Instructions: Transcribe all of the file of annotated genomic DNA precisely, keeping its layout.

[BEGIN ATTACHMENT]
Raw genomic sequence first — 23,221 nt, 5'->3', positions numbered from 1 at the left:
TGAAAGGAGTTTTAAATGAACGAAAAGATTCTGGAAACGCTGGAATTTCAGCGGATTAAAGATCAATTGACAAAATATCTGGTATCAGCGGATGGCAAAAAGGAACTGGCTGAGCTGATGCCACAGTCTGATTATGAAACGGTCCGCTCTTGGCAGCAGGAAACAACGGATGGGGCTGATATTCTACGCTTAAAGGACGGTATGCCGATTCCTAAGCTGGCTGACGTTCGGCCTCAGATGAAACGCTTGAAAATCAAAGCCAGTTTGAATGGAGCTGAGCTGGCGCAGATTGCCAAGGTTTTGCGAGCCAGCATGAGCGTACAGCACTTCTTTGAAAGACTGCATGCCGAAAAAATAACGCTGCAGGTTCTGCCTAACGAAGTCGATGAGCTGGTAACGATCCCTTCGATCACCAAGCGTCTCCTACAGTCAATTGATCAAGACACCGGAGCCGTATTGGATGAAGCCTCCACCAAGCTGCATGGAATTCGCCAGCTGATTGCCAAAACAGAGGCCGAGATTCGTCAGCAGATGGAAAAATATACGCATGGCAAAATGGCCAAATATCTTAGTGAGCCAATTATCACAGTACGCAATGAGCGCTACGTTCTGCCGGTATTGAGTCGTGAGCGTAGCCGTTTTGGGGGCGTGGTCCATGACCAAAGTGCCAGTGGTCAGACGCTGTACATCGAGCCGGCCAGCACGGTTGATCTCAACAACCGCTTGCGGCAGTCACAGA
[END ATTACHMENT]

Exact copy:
Raw genomic sequence first — 23,221 nt, 5'->3', positions numbered from 1 at the left:
TGAAAGGAGTTTTAAATGAACGAAAAGATTCTGGAAACGCTGGAATTTCAGCGGATTAAAGATCAATTGACAAAATATCTGGTATCAGCGGATGGCAAAAAGGAACTGGCTGAGCTGATGCCACAGTCTGATTATGAAACGGTCCGCTCTTGGCAGCAGGAAACAACGGATGGGGCTGATATTCTACGCTTAAAGGACGGTATGCCGATTCCTAAGCTGGCTGACGTTCGGCCTCAGATGAAACGCTTGAAAATCAAAGCCAGTTTGAATGGAGCTGAGCTGGCGCAGATTGCCAAGGTTTTGCGAGCCAGCATGAGCGTACAGCACTTCTTTGAAAGACTGCATGCCGAAAAAATAACGCTGCAGGTTCTGCCTAACGAAGTCGATGAGCTGGTAACGATCCCTTCGATCACCAAGCGTCTCCTACAGTCAATTGATCAAGACACCGGAGCCGTATTGGATGAAGCCTCCACCAAGCTGCATGGAATTCGCCAGCTGATTGCCAAAACAGAGGCCGAGATTCGTCAGCAGATGGAAAAATATACGCATGGCAAAATGGCCAAATATCTTAGTGAGCCAATTATCACAGTACGCAATGAGCGCTACGTTCTGCCGGTATTGAGTCGTGAGCGTAGCCGTTTTGGGGGCGTGGTCCATGACCAAAGTGCCAGTGGTCAGACGCTGTACATCGAGCCGGCCAGCACGGTTGATCTCAACAACCGCTTGCGGCAGTCACAGA